TUESDAY UPDATE: The Colorado Times Recorder’s Sean Price:
In a protest calling for the complete removal of William Perry Pendley from any position at the Bureau of Land Management (BLM), Progress Now Colorado, a progressive advocacy organization, used a powerful projector to beam the phrase “FIRE PENDLEY” on the building housing the office of U.S. Sen. Cory Gardner (R-CO).
Gardner has avoided directly saying if he supports Pendley, whose nomination to lead the federal lands-management agency incited the ire of Democrats and environmental groups because of his past positions on environmental issues.
Last year, after he was nominated to take over the BLM by President Donald Trump, Pendley refused to say why he does not believe in global warming. Pendley also did not retract statements he made referring to the “fiction of man-made climate change” and calling climate believers “kooks.” In June Pendley wrote an op-ed criticizing the Black Lives Matter movement and saying it was based on a “terrible lie.”
Michael Karlik of the Colorado Springs Gazette nabbed an interview this weekend with Interior Secretary David Bernhardt, the Rifle-born oil and gas attorney who you’d think would be in the hot seat after a federal judge removed his subordinate acting Bureau of Land Management director William Perry Pendley from his acting directorship–but like most swampy denizens of Trump’s Cabinet, Bernhardt is unfazed and owning the libs:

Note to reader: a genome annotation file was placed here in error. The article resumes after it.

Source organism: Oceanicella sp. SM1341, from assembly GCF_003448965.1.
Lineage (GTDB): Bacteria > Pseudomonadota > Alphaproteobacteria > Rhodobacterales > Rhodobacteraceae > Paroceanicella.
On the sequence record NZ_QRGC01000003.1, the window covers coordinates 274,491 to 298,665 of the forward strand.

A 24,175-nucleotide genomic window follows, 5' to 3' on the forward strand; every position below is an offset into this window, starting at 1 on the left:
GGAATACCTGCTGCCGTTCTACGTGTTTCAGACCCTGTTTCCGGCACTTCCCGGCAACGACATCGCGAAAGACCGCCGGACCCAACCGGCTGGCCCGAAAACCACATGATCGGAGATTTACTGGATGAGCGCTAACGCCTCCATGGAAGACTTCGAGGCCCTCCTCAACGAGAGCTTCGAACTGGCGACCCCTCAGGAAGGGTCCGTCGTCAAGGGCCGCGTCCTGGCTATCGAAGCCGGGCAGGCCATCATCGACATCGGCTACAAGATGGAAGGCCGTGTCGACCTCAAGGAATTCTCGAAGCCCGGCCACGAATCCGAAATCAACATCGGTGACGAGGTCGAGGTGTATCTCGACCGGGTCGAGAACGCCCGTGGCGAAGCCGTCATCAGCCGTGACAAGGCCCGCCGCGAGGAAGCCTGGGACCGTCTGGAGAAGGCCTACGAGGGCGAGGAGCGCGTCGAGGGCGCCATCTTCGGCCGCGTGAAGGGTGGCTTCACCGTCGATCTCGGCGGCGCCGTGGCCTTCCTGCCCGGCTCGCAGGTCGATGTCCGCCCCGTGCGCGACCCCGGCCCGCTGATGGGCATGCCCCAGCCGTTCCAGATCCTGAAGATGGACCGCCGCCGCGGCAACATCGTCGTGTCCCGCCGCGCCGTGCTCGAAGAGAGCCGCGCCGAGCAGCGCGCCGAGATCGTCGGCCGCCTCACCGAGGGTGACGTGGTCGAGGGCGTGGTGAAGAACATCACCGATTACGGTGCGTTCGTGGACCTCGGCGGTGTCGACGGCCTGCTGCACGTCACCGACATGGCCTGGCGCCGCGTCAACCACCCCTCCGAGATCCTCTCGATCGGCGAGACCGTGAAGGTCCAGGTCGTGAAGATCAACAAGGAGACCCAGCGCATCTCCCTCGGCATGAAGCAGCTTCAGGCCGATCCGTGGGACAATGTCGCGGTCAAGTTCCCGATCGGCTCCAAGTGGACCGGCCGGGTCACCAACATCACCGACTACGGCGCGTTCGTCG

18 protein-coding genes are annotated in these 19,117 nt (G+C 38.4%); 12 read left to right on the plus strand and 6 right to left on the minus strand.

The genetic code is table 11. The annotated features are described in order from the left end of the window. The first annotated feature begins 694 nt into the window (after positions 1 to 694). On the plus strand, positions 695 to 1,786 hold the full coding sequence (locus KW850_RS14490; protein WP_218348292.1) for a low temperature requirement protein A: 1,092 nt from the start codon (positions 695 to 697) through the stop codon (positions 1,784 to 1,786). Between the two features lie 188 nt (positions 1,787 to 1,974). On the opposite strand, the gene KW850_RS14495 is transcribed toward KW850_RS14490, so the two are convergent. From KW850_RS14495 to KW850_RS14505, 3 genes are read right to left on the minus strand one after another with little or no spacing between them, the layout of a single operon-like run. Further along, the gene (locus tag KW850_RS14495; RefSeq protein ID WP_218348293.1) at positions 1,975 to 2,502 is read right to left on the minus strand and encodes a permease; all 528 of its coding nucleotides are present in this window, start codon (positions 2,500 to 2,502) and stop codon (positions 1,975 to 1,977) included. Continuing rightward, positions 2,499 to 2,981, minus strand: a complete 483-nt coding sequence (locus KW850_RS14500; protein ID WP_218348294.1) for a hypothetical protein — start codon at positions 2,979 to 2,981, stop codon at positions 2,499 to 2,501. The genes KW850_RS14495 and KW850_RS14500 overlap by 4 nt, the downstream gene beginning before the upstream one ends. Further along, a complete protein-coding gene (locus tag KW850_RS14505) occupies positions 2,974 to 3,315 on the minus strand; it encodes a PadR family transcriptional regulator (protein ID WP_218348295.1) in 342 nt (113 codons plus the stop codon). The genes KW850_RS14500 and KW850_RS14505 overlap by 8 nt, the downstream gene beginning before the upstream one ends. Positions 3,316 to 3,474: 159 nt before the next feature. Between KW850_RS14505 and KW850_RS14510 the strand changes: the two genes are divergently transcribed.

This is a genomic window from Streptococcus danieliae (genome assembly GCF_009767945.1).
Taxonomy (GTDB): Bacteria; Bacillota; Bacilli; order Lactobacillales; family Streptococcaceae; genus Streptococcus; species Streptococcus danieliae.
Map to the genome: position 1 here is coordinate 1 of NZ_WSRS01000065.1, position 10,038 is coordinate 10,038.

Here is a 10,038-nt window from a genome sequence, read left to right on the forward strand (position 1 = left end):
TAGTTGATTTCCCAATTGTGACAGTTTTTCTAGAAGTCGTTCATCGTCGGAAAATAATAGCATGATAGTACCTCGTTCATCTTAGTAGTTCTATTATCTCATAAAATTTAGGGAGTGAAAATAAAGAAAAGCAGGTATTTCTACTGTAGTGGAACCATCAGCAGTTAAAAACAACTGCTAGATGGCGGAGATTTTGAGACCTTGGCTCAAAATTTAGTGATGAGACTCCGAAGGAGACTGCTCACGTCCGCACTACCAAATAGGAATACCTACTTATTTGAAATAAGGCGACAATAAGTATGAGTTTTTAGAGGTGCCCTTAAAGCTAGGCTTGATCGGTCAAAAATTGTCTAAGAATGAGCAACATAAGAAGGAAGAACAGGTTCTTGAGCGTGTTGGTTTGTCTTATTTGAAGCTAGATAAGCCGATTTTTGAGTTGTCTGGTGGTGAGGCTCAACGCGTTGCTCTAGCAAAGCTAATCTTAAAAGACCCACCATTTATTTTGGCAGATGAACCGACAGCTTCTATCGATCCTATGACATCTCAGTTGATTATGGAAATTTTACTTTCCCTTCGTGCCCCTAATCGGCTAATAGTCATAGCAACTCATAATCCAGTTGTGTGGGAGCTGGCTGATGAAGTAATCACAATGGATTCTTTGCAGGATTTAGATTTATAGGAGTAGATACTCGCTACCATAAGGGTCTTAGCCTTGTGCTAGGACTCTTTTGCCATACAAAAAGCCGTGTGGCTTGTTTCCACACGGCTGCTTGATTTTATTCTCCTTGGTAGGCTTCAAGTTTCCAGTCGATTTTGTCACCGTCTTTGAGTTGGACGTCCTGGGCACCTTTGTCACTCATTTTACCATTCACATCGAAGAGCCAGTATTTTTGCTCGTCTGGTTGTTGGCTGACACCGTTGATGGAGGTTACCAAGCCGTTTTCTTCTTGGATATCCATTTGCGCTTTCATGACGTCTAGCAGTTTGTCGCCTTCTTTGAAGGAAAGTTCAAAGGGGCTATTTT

Environmentalists’ “hopes and dreams are about to be crushed” if they think the court-ordered removal of the Bureau of Land Management’s chief will invalidate his actions, U.S. Secretary of the Interior David L. Bernhardt said on Friday…
He added that the groups’ “inflammatory rhetoric” is “completely detached from the reality of the legal process.” Bernhardt said he would abide by the judge’s order unless it is overturned, and has the authority over all bureaus within the Interior Department, including to manage the BLM in the absence of a Senate-confirmed director.
Pendley, he said, would continue to serve as the deputy director of policy and programs, the position he has held even while serving as acting director. The secretary maintained that the continued appointments of Pendley were “necessary and appropriate, and in my 20 years of experience with the Department of the Interior, these authorities have been used consistently and regularly.”
With Pendley’s titular ouster as acting director, Bernhardt has announced that a new acting director won’t be appointed, with Bernhardt assuming the responsibilities of BLM director and Pendley remaining with the same title he held while serving as acting director. If that all adds up in your head to Bernhardt and Pendley for all intents and purposes thumbing their nose at the judge’s order removing Pendley, leaving Pendley with all the de facto power he had before, you’re not alone–and Bernhardt did nothing in this interview to make anyone think differently.
As for “invalidating” decisions made by Pendley as acting BLM director, there are two potential avenues for that: via the courtroom, and at the polls in November. It may be at this point that the BLM will never have a Senate-confirmed director under Donald Trump–only a troubled legacy of questionable decisions to roll back.
Which should, we assume, make it somewhat easier to roll them back.